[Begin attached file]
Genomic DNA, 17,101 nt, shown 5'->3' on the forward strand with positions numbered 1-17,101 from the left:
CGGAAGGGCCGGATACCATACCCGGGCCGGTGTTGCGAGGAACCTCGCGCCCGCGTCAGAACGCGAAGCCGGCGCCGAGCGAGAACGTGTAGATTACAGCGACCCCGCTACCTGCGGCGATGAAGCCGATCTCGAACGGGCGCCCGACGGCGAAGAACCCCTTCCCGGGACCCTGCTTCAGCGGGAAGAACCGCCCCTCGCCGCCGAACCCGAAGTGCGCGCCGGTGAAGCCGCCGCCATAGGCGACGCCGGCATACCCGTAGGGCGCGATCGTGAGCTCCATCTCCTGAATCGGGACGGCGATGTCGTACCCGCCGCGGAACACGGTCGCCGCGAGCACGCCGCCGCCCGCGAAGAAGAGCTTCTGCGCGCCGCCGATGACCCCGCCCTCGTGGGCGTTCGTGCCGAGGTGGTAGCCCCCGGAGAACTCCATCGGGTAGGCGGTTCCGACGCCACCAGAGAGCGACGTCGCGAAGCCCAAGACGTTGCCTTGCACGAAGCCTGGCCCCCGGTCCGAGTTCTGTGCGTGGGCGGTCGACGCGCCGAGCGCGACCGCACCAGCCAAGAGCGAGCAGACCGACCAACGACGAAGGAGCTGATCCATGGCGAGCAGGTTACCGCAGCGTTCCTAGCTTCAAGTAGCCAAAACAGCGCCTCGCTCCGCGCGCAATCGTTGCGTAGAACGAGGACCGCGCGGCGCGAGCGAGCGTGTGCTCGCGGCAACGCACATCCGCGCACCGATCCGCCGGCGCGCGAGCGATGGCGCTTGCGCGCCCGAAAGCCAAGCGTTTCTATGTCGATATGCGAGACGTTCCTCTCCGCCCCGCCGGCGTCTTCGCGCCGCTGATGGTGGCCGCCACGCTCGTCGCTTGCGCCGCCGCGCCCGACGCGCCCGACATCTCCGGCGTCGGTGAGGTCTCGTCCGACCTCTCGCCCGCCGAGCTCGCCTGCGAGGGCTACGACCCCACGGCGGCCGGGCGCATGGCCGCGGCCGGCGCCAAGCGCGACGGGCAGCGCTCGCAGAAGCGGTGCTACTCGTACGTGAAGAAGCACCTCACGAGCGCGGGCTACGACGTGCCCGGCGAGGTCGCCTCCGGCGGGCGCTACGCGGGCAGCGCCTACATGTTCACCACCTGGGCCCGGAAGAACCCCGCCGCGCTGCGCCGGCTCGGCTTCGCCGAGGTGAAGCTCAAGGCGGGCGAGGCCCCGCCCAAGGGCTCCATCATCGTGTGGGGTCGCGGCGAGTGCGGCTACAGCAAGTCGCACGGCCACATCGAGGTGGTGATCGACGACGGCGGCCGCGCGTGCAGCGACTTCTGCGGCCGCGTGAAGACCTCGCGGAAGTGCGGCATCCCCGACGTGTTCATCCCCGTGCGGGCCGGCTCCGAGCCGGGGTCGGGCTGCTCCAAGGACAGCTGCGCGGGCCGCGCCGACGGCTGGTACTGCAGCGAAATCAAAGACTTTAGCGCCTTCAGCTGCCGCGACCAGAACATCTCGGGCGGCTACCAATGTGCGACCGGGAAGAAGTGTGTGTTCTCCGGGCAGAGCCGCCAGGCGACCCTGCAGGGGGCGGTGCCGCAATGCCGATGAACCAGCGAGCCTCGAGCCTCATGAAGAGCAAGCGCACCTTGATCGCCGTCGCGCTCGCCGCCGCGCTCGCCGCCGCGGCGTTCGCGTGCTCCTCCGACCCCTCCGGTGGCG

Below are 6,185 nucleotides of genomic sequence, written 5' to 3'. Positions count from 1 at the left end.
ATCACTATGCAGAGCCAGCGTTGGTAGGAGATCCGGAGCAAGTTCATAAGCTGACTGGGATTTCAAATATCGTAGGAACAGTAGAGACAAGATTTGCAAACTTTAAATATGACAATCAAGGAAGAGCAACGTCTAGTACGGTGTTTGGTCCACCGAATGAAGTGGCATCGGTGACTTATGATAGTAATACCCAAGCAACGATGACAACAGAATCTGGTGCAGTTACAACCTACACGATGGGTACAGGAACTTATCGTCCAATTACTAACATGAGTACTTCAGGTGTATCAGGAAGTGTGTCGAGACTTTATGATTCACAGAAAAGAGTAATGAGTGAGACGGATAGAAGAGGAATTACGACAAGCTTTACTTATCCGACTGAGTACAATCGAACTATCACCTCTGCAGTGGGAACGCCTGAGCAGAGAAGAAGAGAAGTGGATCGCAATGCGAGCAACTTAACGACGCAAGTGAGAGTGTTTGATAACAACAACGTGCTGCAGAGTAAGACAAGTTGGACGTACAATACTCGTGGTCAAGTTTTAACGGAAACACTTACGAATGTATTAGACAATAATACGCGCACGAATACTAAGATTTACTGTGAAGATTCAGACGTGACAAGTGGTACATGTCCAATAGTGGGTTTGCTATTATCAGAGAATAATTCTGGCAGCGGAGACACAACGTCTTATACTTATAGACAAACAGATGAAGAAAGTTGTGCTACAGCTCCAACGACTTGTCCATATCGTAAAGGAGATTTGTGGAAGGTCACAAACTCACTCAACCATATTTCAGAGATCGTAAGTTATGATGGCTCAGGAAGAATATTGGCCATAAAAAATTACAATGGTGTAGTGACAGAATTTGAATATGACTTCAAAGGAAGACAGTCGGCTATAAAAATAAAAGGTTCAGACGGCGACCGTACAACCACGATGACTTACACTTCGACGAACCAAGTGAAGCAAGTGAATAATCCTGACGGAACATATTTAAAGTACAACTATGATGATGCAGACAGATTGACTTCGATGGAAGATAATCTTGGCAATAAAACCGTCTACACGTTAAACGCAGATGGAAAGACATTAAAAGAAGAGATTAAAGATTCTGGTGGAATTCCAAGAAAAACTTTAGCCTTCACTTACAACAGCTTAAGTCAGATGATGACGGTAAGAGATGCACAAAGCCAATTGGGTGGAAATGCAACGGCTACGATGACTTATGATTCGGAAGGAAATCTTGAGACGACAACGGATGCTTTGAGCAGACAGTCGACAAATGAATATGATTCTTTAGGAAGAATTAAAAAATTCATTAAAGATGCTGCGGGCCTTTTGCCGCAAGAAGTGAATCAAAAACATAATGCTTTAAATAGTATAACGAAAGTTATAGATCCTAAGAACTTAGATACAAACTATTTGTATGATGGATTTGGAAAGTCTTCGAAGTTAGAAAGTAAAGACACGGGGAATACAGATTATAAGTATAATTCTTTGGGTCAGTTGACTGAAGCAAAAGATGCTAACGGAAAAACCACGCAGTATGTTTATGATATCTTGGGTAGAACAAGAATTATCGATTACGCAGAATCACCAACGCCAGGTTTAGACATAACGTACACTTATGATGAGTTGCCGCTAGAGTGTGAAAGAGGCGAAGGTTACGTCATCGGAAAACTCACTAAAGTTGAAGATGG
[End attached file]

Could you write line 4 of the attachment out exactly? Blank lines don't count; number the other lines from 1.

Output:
ATCACTATGCAGAGCCAGCGTTGGTAGGAGATCCGGAGCAAGTTCATAAGCTGACTGGGATTTCAAATATCGTAGGAACAGTAGAGACAAGATTTGCAAACTTTAAATATGACAATCAAGGAAGAGCAACGTCTAGTACGGTGTTTGGTCCACCGAATGAAGTGGCATCGGTGACTTATGATAGTAATACCCAAGCAACGATGACAACAGAATCTGGTGCAGTTACAACCTACACGATGGGTACAGGAACTTATCGTCCAATTACTAACATGAGTACTTCAGGTGTATCAGGAAGTGTGTCGAGACTTTATGATTCACAGAAAAGAGTAATGAGTGAGACGGATAGAAGAGGAATTACGACAAGCTTTACTTATCCGACTGAGTACAATCGAACTATCACCTCTGCAGTGGGAACGCCTGAGCAGAGAAGAAGAGAAGTGGATCGCAATGCGAGCAACTTAACGACGCAAGTGAGAGTGTTTGATAACAACAACGTGCTGCAGAGTAAGACAAGTTGGACGTACAATACTCGTGGTCAAGTTTTAACGGAAACACTTACGAATGTATTAGACAATAATACGCGCACGAATACTAAGATTTACTGTGAAGATTCAGACGTGACAAGTGGTACATGTCCAATAGTGGGTTTGCTATTATCAGAGAATAATTCTGGCAGCGGAGACACAACGTCTTATACTTATAGACAAACAGATGAAGAAAGTTGTGCTACAGCTCCAACGACTTGTCCATATCGTAAAGGAGATTTGTGGAAGGTCACAAACTCACTCAACCATATTTCAGAGATCGTAAGTTATGATGGCTCAGGAAGAATATTGGCCATAAAAAATTACAATGGTGTAGTGACAGAATTTGAATATGACTTCAAAGGAAGACAGTCGGCTATAAAAATAAAAGGTTCAGACGGCGACCGTACAACCACGATGACTTACACTTCGACGAACCAAGTGAAGCAAGTGAATAATCCTGACGGAACATATTTAAAGTACAACTATGATGATGCAGACAGATTGACTTCGATGGAAGATAATCTTGGCAATAAAACCGTCTACACGTTAAACGCAGATGGAAAGACATTAAAAGAAGAGATTAAAGATTCTGGTGGAATTCCAAGAAAAACTTTAGCCTTCACTTACAACAGCTTAAGTCAGATGATGACGGTAAGAGATGCACAAAGCCAATTGGGTGGAAATGCAACGGCTACGATGACTTATGATTCGGAAGGAAATCTTGAGACGACAACGGATGCTTTGAGCAGACAGTCGACAAATGAATATGATTCTTTAGGAAGAATTAAAAAATTCATTAAAGATGCTGCGGGCCTTTTGCCGCAAGAAGTGAATCAAAAACATAATGCTTTAAATAGTATAACGAAAGTTATAGATCCTAAGAACTTAGATACAAACTATTTGTATGATGGATTTGGAAAGTCTTCGAAGTTAGAAAGTAAAGACACGGGGAATACAGATTATAAGTATAATTCTTTGGGTCAGTTGACTGAAGCAAAAGATGCTAACGGAAAAACCACGCAGTATGTTTATGATATCTTGGGTAGAACAAGAATTATCGATTACGCAGAATCACCAACGCCAGGTTTAGACATAACGTACACTTATGATGAGTTGCCGCTAGAGTGTGAAAGAGGCGAAGGTTACGTCATCGGAAAACTCACTAAAGTTGAAGATGG